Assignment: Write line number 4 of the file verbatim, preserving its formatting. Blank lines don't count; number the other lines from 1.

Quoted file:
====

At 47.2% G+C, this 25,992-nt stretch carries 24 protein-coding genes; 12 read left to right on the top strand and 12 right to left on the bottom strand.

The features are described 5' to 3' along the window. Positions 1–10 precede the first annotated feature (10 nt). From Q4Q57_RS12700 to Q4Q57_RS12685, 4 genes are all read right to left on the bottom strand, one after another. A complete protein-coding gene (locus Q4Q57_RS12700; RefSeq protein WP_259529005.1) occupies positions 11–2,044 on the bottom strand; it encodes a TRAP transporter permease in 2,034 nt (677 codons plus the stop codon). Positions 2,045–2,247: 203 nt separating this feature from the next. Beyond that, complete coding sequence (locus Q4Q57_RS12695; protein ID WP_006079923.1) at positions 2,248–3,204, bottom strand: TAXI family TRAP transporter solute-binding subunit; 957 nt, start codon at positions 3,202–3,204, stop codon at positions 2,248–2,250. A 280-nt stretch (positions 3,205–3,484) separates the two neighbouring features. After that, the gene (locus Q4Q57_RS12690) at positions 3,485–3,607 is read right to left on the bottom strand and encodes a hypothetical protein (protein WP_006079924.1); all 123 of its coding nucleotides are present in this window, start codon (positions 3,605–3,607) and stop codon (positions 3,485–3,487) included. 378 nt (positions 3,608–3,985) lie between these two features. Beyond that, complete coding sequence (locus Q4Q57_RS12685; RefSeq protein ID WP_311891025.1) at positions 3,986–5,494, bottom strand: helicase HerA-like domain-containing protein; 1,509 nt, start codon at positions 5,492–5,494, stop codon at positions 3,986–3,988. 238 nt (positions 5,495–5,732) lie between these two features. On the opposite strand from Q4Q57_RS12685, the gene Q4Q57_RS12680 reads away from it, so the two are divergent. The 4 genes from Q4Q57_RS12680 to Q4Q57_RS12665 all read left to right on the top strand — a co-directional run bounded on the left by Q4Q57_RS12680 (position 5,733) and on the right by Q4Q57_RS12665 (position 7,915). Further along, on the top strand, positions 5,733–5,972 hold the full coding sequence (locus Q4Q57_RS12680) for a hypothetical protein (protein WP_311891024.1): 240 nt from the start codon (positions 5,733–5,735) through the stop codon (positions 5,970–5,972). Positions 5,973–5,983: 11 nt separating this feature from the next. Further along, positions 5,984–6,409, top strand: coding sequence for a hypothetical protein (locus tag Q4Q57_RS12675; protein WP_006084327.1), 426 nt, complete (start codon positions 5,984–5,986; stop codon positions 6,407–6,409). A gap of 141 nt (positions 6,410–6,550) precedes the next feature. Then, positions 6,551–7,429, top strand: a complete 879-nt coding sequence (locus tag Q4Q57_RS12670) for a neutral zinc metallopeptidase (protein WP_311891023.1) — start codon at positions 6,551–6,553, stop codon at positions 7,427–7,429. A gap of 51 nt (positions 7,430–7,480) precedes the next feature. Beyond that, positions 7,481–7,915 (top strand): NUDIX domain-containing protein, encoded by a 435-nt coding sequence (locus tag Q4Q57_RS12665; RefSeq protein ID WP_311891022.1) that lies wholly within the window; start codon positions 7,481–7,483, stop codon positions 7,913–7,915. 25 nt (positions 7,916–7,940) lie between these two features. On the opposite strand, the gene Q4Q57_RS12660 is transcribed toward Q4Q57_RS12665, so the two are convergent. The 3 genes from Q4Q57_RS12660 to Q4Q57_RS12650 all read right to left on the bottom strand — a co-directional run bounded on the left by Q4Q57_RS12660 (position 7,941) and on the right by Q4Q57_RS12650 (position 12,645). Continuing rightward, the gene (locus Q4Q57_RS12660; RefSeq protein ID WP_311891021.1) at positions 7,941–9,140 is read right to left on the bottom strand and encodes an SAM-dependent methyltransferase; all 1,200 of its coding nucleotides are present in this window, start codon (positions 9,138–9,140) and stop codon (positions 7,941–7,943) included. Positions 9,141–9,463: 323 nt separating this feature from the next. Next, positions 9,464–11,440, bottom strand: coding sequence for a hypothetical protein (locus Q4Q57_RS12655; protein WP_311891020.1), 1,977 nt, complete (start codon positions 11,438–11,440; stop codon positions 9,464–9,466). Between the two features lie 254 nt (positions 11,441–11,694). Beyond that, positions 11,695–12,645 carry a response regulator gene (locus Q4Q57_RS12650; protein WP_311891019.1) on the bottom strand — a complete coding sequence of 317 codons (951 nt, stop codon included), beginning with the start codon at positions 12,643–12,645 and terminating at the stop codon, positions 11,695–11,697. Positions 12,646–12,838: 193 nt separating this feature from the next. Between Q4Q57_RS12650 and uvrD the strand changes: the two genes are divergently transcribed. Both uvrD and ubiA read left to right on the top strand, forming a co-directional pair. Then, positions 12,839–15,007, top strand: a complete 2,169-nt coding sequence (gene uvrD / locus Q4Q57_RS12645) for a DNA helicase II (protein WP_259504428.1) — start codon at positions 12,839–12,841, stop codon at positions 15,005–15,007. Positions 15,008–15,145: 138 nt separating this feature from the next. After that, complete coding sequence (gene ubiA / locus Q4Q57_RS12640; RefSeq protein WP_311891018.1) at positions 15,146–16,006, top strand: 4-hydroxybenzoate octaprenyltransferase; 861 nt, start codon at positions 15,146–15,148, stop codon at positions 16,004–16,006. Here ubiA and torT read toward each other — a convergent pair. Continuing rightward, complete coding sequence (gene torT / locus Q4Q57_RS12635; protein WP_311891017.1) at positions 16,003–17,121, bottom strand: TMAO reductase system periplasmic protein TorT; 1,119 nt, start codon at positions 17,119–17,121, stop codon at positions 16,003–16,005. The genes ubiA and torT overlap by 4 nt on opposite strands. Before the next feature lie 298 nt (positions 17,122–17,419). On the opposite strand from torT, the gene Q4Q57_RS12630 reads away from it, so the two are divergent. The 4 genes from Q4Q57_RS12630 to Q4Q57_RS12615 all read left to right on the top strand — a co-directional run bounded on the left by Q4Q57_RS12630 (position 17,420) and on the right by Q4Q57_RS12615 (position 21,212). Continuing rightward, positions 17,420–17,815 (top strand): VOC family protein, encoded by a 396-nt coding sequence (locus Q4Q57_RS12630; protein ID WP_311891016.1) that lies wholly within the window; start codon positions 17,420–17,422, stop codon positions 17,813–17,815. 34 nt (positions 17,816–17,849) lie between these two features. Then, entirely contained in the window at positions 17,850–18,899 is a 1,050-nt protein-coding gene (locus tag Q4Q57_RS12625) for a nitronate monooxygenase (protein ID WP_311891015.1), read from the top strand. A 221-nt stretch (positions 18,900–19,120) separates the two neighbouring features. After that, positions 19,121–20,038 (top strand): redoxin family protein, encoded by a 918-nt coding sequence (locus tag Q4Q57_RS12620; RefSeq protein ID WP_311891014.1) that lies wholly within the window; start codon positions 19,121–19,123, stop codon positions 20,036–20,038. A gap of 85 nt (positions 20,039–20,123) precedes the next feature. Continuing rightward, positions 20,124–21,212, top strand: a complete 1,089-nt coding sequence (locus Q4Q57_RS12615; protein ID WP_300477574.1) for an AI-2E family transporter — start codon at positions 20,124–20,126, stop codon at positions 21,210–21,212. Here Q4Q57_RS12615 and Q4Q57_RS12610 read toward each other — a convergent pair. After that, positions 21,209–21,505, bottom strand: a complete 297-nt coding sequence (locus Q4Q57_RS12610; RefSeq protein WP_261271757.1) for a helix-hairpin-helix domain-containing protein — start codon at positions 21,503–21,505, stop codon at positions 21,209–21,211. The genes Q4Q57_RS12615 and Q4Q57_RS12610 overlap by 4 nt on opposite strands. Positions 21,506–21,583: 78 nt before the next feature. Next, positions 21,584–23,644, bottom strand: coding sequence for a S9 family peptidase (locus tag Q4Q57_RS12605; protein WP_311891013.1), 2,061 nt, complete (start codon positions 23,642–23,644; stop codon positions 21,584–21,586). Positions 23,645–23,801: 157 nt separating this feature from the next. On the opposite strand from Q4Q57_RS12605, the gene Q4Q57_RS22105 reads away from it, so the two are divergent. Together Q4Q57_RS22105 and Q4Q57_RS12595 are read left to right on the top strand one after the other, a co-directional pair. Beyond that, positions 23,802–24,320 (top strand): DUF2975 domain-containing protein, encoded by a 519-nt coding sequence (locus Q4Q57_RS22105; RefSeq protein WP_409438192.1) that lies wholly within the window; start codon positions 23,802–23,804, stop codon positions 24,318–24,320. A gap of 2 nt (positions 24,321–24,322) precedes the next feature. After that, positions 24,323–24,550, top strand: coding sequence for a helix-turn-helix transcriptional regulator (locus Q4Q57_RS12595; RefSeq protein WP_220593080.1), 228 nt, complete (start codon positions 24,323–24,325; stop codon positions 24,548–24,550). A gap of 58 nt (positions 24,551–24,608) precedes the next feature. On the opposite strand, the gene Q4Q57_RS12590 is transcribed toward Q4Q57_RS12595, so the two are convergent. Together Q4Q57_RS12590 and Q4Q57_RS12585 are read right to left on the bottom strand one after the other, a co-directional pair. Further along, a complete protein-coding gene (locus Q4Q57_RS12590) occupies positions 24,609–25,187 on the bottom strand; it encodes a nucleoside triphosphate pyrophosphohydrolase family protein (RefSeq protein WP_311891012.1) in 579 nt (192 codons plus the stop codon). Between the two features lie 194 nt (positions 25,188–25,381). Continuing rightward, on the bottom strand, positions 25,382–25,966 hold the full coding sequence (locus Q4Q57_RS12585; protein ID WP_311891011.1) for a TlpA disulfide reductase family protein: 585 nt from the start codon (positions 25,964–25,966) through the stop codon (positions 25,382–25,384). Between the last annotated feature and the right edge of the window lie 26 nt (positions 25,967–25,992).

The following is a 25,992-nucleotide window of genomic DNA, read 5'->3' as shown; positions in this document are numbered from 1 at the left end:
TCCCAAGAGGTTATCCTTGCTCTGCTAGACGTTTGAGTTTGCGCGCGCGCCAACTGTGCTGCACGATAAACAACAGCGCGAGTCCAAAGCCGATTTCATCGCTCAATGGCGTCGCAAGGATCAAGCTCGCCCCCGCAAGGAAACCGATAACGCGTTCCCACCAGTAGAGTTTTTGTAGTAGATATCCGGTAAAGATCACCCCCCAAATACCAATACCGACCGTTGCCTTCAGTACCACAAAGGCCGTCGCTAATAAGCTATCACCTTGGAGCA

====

TCCCAAGAGGTTATCCTTGCTCTGCTAGACGTTTGAGTTTGCGCGCGCGCCAACTGTGCTGCACGATAAACAACAGCGCGAGTCCAAAGCCGATTTCATCGCTCAATGGCGTCGCAAGGATCAAGCTCGCCCCCGCAAGGAAACCGATAACGCGTTCCCACCAGTAGAGTTTTTGTAGTAGATATCCGGTAAAGATCACCCCCCAAATACCAATACCGACCGTTGCCTTCAGTACCACAAAGGCCGTCGCTAATAAGCTATCACCTTGGAGCA